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Career Zone

Perfect Your Elevator Pitch
June 2009

How many times have you gone to a party and were introduced to someone new and the first thing they say to you is “Nice to meet you, what do you do?” It is always one of the first questions people ask someone they just met. It's easy and we are all guilty of asking the question. When asked, we all instinctively say “I'm a (fill in dull job title here)” and you hear “Oh, that's nice.” It makes for a boring conversation doesn't it?

Many of you reading the Career Zone are in the middle of a job search or are looking for opportunities to grow your network so you can be more successful in your career. I always remember the phrase “you never get a second chance to make a first impression” so why not make a first impression that lasts and keep the conversation more interesting?

Your answer to the question “what do you do?” is a form of your “elevator pitch”. An elevator pitch does not have to happen in an elevator. It just means you have a short time (60 seconds) to grab someone's attention when explaining what you do and why you do it differently from everyone else. This is your opportunity to pique their interest in wanting to learn more about you or your product/service. Think of it as the preview to a movie you might go see. You make your decision to see the movie based on a short clip of the full feature. If the preview is engaging enough, you will shell out the $10 to see the movie.

How do you go about making a good first impression and grabbing someone's attention from a 60 second elevator pitch? Well first you need to remember that people are always more interested in how you can help them solve a problem they have.

Let's look at some sample pitches.

“Hi, my name is Jane Smith and I work for ABC Company as a financial advisor”

“Hi, I am John Smith and I am a sales manager for ABC Company in New York.”

Neither of those examples would have continued a conversation. Keep that in mind when you begin to compose your elevator pitch. What if I turned things around a bit and started with benefits or a solution?

Here is how to improve on the examples above:

“Hello, I am Jane Smith, and I help people keep track of their money so they don't have to hide it under their mattress. I am a financial advisor for ABC Company”

“Hi, I am John Smith. I help companies save money by reducing the time it takes for them to create widgets. Product ABC will help streamline the widget process and I partner with operations to make that happen.”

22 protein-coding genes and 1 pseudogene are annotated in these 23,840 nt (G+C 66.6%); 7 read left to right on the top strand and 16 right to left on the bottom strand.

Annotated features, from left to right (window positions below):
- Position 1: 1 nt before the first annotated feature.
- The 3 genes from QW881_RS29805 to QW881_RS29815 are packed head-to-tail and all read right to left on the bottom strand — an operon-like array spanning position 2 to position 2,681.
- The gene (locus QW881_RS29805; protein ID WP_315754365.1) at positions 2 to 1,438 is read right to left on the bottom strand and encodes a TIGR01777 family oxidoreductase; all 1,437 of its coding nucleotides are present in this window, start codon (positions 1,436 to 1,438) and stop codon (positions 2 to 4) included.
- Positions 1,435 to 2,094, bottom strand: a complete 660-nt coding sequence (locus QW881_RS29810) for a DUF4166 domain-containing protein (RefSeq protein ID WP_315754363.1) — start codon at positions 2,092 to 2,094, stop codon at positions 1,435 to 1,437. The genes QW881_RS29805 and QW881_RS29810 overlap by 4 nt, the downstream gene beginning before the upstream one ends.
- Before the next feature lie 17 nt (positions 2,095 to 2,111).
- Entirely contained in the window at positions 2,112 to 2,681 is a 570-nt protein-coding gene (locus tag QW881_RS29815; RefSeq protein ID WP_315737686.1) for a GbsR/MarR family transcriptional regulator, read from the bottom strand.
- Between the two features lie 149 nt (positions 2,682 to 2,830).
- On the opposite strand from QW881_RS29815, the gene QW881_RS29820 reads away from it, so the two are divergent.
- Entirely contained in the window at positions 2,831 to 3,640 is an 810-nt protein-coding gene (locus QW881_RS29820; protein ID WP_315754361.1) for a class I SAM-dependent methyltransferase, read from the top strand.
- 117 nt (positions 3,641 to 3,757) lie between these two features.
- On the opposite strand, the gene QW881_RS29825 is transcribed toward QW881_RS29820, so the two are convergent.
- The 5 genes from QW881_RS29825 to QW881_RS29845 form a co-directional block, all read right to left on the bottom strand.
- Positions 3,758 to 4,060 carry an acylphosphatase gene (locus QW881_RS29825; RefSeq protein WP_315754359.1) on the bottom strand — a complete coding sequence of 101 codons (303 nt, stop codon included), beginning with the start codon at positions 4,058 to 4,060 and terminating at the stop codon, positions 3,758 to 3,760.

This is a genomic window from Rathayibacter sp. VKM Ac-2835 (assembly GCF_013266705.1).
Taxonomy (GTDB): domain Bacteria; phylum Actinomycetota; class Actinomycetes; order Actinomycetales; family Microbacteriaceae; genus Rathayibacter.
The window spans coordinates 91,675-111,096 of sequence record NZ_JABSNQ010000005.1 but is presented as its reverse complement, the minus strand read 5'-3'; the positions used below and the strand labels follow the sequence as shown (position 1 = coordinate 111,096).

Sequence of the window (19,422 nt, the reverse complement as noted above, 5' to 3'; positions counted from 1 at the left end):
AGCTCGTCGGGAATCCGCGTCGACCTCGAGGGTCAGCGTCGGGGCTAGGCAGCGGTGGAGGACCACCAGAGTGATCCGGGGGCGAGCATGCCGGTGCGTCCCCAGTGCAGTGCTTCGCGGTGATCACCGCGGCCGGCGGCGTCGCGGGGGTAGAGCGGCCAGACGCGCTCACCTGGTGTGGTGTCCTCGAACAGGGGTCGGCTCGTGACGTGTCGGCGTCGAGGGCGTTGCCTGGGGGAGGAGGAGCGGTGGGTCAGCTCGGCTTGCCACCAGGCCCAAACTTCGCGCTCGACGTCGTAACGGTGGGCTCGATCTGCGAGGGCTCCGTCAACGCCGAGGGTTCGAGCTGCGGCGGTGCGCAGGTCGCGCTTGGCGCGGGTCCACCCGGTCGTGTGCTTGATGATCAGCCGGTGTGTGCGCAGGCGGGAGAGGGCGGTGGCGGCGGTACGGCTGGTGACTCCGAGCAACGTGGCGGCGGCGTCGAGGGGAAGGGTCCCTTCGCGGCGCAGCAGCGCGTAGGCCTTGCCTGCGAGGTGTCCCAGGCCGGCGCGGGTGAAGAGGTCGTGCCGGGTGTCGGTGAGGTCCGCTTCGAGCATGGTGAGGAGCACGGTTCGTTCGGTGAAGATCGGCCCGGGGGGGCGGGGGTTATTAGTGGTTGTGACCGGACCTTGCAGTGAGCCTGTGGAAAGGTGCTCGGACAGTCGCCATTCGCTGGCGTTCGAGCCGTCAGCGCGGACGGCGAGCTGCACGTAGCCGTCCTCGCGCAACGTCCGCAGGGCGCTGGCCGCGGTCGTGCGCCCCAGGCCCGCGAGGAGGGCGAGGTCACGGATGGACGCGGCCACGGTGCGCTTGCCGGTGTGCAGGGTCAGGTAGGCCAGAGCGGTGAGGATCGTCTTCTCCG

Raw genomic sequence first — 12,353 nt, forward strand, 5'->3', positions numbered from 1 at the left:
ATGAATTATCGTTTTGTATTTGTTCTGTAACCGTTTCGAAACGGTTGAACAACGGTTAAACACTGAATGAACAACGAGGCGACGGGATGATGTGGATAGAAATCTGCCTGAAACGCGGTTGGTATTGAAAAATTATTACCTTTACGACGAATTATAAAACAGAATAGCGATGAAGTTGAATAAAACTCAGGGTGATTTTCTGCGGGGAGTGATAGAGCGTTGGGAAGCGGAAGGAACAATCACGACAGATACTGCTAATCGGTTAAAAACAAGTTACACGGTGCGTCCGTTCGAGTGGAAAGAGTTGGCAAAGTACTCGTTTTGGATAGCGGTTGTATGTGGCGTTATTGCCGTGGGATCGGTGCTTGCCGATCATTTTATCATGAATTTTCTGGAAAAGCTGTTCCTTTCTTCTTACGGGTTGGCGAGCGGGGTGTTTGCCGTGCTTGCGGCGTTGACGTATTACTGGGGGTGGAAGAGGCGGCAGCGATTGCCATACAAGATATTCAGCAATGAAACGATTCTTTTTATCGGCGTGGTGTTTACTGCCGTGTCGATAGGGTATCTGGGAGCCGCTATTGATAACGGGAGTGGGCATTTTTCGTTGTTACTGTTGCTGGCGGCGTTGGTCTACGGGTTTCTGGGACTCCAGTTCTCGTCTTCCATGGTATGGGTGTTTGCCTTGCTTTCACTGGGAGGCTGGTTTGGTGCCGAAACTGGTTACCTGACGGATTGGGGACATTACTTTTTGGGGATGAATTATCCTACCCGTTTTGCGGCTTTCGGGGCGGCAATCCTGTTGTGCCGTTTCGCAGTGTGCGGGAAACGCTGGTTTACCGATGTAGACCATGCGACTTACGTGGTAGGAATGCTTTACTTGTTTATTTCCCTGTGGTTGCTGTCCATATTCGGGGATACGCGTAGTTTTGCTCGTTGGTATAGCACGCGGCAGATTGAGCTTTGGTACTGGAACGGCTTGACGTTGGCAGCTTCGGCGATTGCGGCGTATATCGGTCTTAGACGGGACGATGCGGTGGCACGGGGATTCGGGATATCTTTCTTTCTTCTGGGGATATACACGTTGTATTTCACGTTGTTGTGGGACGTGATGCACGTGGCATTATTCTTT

Some other samples of attention grabbing pitches include:

  • A friend of mine who sells owns a hair salon says that he “makes women beautiful.”
  • A recruiter I know says that “he helps people find their dream jobs.”
  • Someone I recently met who is in public relations said she “spreads positive propaganda about her company.”

How can you craft your own pitch? Here are a few tips you can use to keep the conversation going. Remember to be passionate and creative.

Know your objective: Are you looking for a new job? Do you have a new product or service to inform others about? Did your company win a new client or prestigious award? What story do you want to tell? If you know your objective it will help you deliver the right message.

One example on how you can use a pitch to get an informational interview is:
“I understand you do public relations in the media industry. I have always been fascinated by PR and I am thinking about making a career transition into it myself. Would you mind if I picked your brain over coffee next Tuesday? I would really appreciate it.”

Know your audience: You may not know anything about who you are talking to. Ask questions before giving your pitch so you know how to tailor it. If you are pitching to a potential investor, focus on how you plan to make money. If you are pitching to a potential employer or customer, explain what problem you can solve for them.

Solve a problem/Know your benefits: Know what you can do to help their situation out. What can a potential employer derive from your skills and experiences? What kind of problem can you solve for a potential customer? Keep it short and simple - focus on one or two benefits. Do not try to cram your entire resume into one short 60 second pitch.

Be creative: Grab the persons attention with your creativity and excitement. You will need multiple versions of your pitch that you can mix and match depending on who you are talking to and what your objective is. Make your pitch personal and interesting so you leave the listener wanting more information.

Practice: You want to be natural and relaxed when you give your elevator pitch. Practice in front of friends or the mirror to make sure you sound passionate, sincere and confident.


alumni@drexel.edu